"He has some sort of chip on his shoulder, and we love it," said left tackle Eric Fisher. "One of the toughest dudes I know. I love blocking for that guy. You know when he gets the ball, he's going to give you everything. That's something special and someone special to have around."
Playing in a Super Bowl is special by itself, but the fact that the game was in South Florida made it even more significant for Williams, because it was taking place in the same stadium, on the same field, where his pro career began. With the exception of his departure, he loved everything about playing in Miami: his teammates, the coaches and the fans who showed him love.
He was determined to put his fingerprints on the Vince Lombardi Trophy as a way of closing the book on his Miami tenure, and he served notice in the first quarter, rushing five times for 32 yards. He had 47 at the half and 57 through three quarters, before ultimately taking charge in the final 15 minutes with the two touchdowns. While the scores and one or two other plays earned highlight recognition, the little things were just as important, such as his ability to extend drives by converting 11 of his 21 touches into first downs, eight of them rushing. He also converted on two fourth-and-1s, the first of which set up a 1-yard scoring run by quarterback Patrick Mahomes.
"We felt like we executed better as the game went on; we made the right calls," said 49ers safety Jimmie Ward. "But in the fourth quarter, it kind of fell apart. On his touchdown run, I've got to make that play. I've got to make that tackle. In the biggest game of the season, I didn't get it done. But credit to him. He's a really good back."
The opportunity to show it on the biggest stage possible humbled Williams. As he stood amid the confetti, two teammates walked up from behind, minutes apart, and whispered into his ear: "I love you." He repeated the words back to them. It is debatable which felt better, hearing the words or repeating them.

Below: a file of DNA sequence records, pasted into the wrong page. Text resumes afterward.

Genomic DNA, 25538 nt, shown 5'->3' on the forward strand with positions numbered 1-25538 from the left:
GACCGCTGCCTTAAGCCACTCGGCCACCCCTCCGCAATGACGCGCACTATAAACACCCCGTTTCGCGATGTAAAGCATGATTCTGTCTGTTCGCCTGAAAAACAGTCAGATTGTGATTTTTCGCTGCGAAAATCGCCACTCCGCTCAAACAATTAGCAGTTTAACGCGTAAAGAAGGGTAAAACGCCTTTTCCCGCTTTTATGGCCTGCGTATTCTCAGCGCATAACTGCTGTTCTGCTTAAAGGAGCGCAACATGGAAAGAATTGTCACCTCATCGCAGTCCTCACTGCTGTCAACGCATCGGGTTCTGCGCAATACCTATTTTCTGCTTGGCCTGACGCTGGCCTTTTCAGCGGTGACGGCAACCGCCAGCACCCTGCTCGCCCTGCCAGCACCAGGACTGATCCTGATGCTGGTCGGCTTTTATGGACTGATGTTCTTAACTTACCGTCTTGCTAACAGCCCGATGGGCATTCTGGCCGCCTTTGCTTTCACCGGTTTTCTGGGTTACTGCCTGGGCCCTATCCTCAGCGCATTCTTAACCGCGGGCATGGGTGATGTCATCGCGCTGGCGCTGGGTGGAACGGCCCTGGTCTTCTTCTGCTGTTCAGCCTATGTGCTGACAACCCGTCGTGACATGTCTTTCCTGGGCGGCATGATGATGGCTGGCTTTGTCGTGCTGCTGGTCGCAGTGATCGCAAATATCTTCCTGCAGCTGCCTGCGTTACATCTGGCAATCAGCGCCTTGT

As he bounced from interview to interview, his biggest supporter, his mom, Virleanna Alexander, stood back and took it all in. Pride didn't adequately express what she was feeling.
"It has been a long journey, a very long journey, that started, let's say, back in Pop Warner all the way through high school," she said. "It was not easy. I never doubted it could happen; I knew his capabilities from Pop Warner. But I also knew the only person who could get in his way was him. As long as he didn't get in his way, I knew this could be possible."
"It's amazing," Williams said. "Honestly, I thought I was going to be crying after this. I started on this field. I had fun on this field. I made a lot of plays on this field. To have this accomplishment in the Super Bowl, here? It means a lot to me. Now I'm going to enjoy it with my kids. I've had all my fun. This was all I needed. It's time to relax with the kids."
With that, Williams began a much more memorable journey, through the confetti, away from his past heartaches and hardship and out of the stadium. He may have been departing, but in reality, he had just arrived.